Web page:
August 20, 2016: I just got back from the movie theater. For me tonight, the choice was between Ben Hur and Pete’s Dragon. I chose Pete’s Dragon. And I am glad.
We grown-up, preoccupied adults, so caught up in the cares and responsibilities of life, need to watch a children’s movie now and then. We need to reclaim the magic and let it sweep us away. We need, beyond the great conflicts portrayed so simplistically in such movies, to see the promise and heartwarming gladness of a fairytale ending, and to believe that such endings can be true—for they are true. Somewhere beyond the griefs and struggles of this world, there is a happily-ever-after that truly is happy and truly is ever after.
We need to tell our inner critic who says, “How corny!” to shut up, and allow ourselves to be carried off in the emotion when the music swells and friendly dragons fly joyously over the mountains, and loneliness becomes belonging, and what was lost is found, and all things turn out right and beautiful in the end. We need these things, for they call forth someone inside us without whom we cannot live—the child in each of us, who sees truly, and who is honest and free of heart, and who is the best part of us. Children’s movies like Pete’s Dragon remind us who we really are, and who our heavenly Father is, and how he sees us and longs for us to see ourselves.
“Let the little children come to me, and do not hinder them,” Jesus said, “for the kingdom of God belongs to such as these.” And then he continued, “Truly I tell you, anyone who will not receive the kingdom of God like a little child will never enter it” (Mark 10:14–15).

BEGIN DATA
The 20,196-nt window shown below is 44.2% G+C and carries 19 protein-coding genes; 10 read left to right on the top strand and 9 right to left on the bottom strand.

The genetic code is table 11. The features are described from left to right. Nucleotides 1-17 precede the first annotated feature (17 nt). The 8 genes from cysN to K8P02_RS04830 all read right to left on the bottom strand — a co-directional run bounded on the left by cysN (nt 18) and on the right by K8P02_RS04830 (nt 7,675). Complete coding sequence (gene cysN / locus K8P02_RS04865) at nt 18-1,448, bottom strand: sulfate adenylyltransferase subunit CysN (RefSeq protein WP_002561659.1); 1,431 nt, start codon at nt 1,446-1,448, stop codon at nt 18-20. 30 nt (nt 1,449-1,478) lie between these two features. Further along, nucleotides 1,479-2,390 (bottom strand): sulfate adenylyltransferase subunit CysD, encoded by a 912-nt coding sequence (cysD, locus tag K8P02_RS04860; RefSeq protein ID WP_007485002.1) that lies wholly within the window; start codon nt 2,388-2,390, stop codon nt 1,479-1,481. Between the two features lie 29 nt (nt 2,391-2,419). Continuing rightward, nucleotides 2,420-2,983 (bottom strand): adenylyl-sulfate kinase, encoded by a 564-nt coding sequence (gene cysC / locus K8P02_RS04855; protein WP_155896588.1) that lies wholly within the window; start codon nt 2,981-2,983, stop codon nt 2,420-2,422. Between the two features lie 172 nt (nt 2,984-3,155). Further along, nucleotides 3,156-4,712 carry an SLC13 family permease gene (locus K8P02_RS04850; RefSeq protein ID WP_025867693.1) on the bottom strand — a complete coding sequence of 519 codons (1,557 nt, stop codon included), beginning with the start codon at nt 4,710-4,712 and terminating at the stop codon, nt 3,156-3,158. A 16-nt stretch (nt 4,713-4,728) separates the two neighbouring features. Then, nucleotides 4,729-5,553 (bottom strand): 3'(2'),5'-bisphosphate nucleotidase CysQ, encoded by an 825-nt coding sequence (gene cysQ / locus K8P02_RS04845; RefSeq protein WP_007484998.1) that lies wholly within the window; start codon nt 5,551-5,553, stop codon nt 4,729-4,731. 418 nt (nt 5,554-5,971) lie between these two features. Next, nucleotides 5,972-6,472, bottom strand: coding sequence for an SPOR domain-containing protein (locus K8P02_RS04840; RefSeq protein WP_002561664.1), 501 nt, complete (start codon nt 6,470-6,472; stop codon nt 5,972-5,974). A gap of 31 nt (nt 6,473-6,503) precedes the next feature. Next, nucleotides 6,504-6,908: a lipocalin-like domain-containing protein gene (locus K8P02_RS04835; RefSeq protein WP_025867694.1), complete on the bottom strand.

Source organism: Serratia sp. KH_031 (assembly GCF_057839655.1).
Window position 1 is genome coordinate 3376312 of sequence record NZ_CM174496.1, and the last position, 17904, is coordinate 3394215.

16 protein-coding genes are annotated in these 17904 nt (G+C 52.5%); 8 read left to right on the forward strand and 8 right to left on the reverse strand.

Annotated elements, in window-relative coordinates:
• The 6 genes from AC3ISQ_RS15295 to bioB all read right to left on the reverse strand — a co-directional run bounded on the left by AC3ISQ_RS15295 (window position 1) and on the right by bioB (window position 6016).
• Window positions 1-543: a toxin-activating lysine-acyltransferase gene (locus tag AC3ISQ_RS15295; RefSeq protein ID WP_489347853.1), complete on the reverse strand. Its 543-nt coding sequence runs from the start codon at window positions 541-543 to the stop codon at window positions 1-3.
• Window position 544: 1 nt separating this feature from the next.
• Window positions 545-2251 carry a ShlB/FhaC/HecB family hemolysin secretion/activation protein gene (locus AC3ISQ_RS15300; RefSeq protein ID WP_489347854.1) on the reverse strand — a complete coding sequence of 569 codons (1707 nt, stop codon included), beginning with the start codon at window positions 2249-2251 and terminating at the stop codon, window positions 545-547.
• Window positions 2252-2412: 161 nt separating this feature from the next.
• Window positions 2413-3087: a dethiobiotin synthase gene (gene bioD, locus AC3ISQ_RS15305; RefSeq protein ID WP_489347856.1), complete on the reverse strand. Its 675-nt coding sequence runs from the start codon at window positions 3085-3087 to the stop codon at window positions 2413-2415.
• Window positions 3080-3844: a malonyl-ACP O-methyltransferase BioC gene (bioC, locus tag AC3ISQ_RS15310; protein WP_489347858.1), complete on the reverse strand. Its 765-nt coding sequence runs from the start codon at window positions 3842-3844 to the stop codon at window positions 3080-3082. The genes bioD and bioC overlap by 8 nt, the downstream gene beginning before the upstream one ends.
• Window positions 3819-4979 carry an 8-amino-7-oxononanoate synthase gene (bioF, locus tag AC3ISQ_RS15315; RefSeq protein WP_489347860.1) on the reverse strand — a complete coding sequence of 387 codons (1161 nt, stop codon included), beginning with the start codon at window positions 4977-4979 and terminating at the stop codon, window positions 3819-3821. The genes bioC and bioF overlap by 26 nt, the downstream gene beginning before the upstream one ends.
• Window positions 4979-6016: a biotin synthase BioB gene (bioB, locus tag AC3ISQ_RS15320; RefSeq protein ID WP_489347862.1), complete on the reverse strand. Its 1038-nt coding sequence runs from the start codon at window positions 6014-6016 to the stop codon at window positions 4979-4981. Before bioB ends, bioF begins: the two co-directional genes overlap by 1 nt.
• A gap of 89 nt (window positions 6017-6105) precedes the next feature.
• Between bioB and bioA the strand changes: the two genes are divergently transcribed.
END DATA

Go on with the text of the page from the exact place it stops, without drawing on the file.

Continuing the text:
Whatever it means to become like a little child—and it can entail many things: innocence, trust, openness, emotional honesty, and more—I think it includes an attitude that embraces great stories that are closer to the truth than any textbook. Stories that call us back to ourselves, and open our eyes to the character of our Father, and open our hearts to his heart.
“And he took the children in his arms, placed his hands on them and blessed them” (v. 16). Tonight, through Pete’s Dragon, Jesus laid his hands on me and blessed me. For though I am sixty years old, inside I am still just a little boy who loves to run through the fields and climb trees, and who feels, with the new heart of a child, the wonder of a sunset, the mystery of a starry night sky, the beauty of a rainbow, and the glory of a storm.
Thank you, Father! May I never grow too old to be young, and to see the beautiful, free child in others, however hidden that child may be by masks and walls—for you yourself, the Forever Child, renew our youth and beckon us beyond our life-toughened exteriors to the tenderness at our heart’s core.
Amen, Lord. Do this for me always, and for those I love, and for your people. This world ages us, blinds us to the truth. So show us that truth again and again. Remind us. Guide us to our true hearts, reborn in you, and give us to live from them as little children. For there is where life begins, and there is where it all comes back to—forever.